Year-End Giving Tips from Leslie Smith of Chevy Chase Trust

With the end of the year quickly approaching, professional advisor Leslie Smith hopes individuals, families and businesses recognize that expertly managed and cost-effective donor-advised funds offer numerous financial advantages. Leslie, Senior Managing Director with Chevy Chase Trust, notes that a fund at the Greater Washington Community Foundation offers a special opportunity to learn about the issues facing the community and can support worthy causes, such as providing scholarships for students or helping to create a brighter future for vulnerable neighbors. There’s no better time to consider the financial benefits than in the last days of December.

Leslie has a long history with The Community Foundation—including as co-chair of The Foundation’s Professional Advisors Council and serving on The Community Foundation’s Advisory Board in Montgomery County and its Sharing Montgomery Grants Committee.

“I quickly went from having an academic understanding to comprehending the tremendous benefits of community foundations and donor-advised funds,” she says. “The bottom line is private foundations are not a very efficient option for most donors.” 

Leslie estimates that she and her colleagues have helped dozens, if not 100 or more clients set up donor-advised funds over the years. One client told Leslie that she wanted to focus on her own charitable giving after her husband passed away. A volunteer with the Literacy Council, the client was personally moved by stories of her immigrant neighbors who were determined to learn English while raising their families and working full-time, usually at low paid jobs. She wanted to find a way to help their children go to college. Leslie introduced her to Anna Hargrave, executive director of The Community Foundation’s local office for Montgomery County. Anna arranged a meeting with staff from the Literacy Council and Future Links, a nonprofit that provides academic support, internships and scholarships to underserved high school students. Fast forward four years: Leslie’s client has provided scholarships to three students, so far. 

“Every time we meet, she talks about those students and her terrific experience with The Community Foundation,” Leslie says. “Of course we also talk about her portfolio, but it’s her charitable giving and those scholarships that really make her light up.”

Leslie and her colleagues at Chevy Chase Trust not only refer clients to The Community Foundation, they also host learning events for clients on topics like hunger and poverty and roll up their sleeves and volunteer in the community. They are not alone. The Community Foundation partners with many corporations, professional advisors and financial institutions throughout the region who have demonstrated a strong commitment to addressing the community’s greatest challenges.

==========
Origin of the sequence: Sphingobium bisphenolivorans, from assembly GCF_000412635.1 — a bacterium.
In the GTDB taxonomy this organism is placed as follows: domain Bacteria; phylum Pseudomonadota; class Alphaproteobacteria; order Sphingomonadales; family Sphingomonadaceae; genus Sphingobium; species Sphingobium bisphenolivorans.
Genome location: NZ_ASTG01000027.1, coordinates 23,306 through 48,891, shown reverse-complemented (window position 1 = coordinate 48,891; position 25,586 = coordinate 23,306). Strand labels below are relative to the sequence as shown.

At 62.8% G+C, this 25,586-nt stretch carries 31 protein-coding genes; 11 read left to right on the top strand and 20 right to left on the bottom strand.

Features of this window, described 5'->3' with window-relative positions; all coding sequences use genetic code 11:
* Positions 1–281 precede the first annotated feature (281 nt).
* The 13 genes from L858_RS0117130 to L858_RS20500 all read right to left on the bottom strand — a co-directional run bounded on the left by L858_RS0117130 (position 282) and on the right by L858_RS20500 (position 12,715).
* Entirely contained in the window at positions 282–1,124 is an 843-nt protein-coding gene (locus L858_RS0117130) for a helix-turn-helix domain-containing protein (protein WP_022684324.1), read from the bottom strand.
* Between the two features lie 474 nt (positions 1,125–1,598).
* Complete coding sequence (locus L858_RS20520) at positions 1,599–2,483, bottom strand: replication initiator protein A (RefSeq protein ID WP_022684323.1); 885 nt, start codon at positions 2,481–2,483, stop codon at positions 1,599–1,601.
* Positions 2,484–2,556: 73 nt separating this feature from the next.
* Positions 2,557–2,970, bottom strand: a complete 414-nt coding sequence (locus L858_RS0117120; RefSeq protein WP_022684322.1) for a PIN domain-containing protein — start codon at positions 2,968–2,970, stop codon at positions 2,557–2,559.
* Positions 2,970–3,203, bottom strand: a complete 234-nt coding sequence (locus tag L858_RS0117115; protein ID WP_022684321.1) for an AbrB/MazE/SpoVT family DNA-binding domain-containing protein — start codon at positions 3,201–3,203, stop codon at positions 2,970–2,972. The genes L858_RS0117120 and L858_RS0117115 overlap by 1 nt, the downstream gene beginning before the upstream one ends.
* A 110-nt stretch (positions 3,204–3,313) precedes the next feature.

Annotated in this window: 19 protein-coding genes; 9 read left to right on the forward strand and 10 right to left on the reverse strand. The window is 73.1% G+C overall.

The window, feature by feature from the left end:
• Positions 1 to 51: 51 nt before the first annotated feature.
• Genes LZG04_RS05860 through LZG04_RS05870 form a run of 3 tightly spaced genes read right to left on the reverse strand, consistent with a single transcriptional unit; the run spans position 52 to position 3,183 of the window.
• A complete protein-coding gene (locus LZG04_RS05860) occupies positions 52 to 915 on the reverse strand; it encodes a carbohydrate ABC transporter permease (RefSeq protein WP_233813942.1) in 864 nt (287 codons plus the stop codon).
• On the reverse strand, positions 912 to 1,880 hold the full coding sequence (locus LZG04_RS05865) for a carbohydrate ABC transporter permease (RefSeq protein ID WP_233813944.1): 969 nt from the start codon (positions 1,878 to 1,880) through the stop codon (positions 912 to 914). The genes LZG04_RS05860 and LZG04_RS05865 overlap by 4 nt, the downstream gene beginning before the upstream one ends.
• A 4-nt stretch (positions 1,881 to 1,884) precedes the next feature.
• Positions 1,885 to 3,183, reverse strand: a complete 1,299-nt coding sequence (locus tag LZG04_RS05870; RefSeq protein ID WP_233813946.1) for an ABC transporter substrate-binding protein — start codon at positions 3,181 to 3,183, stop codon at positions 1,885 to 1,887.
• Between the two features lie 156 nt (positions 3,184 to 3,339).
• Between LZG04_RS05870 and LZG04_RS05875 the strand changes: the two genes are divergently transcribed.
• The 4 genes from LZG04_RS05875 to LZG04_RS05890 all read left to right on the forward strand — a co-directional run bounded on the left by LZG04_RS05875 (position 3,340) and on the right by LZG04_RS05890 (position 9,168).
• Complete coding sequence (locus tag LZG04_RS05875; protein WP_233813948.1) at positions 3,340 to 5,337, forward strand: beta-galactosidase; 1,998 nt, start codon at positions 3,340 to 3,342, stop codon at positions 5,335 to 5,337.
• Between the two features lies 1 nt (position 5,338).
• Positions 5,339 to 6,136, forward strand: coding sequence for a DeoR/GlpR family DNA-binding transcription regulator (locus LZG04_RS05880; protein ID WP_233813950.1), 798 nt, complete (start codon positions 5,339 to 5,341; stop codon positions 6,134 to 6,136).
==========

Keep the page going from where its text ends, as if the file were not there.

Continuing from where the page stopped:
Leslie recognizes that giving through The Community Foundation makes it possible to maximize the tax benefits and impact of philanthropy. As 2018 comes to a close, Leslie offers these five tips for end-of-the-year giving:

  • As you are considering your 2018 tax situation, you may find the cap of the deduction for state and local income tax as well as property taxes (a $10,000 deduction limit for all) results in higher than expected taxes, despite the reduction in federal rates. It may make sense to give more to charity, or to accelerate charitable giving into the current year.

  • Always consider gifting appreciated securities rather than cash, to avoid the capital gain on the securities. 

  • If you want to take advantage of the standard deduction rather than itemize, it could make sense to bunch charitable giving into alternate years so that one year you itemize and the next you use the standard deduction. 

  • If you don't want to make larger gifts to your usual charities in one year, a donor-advised fund can provide the mechanism to make a large deductible gift now, then take your time deciding how it will be used to benefit the community in the future.

  • If you are at least 70 1/2 years old, consider using your IRA to make a direct contribution to charity. You may give up to $100,000, which can include your Required Minimum Distribution. A donor-advised fund does not qualify for these donations, however, The Community Foundation offers other giving vehicles that allow you to take advantage of this type of gift.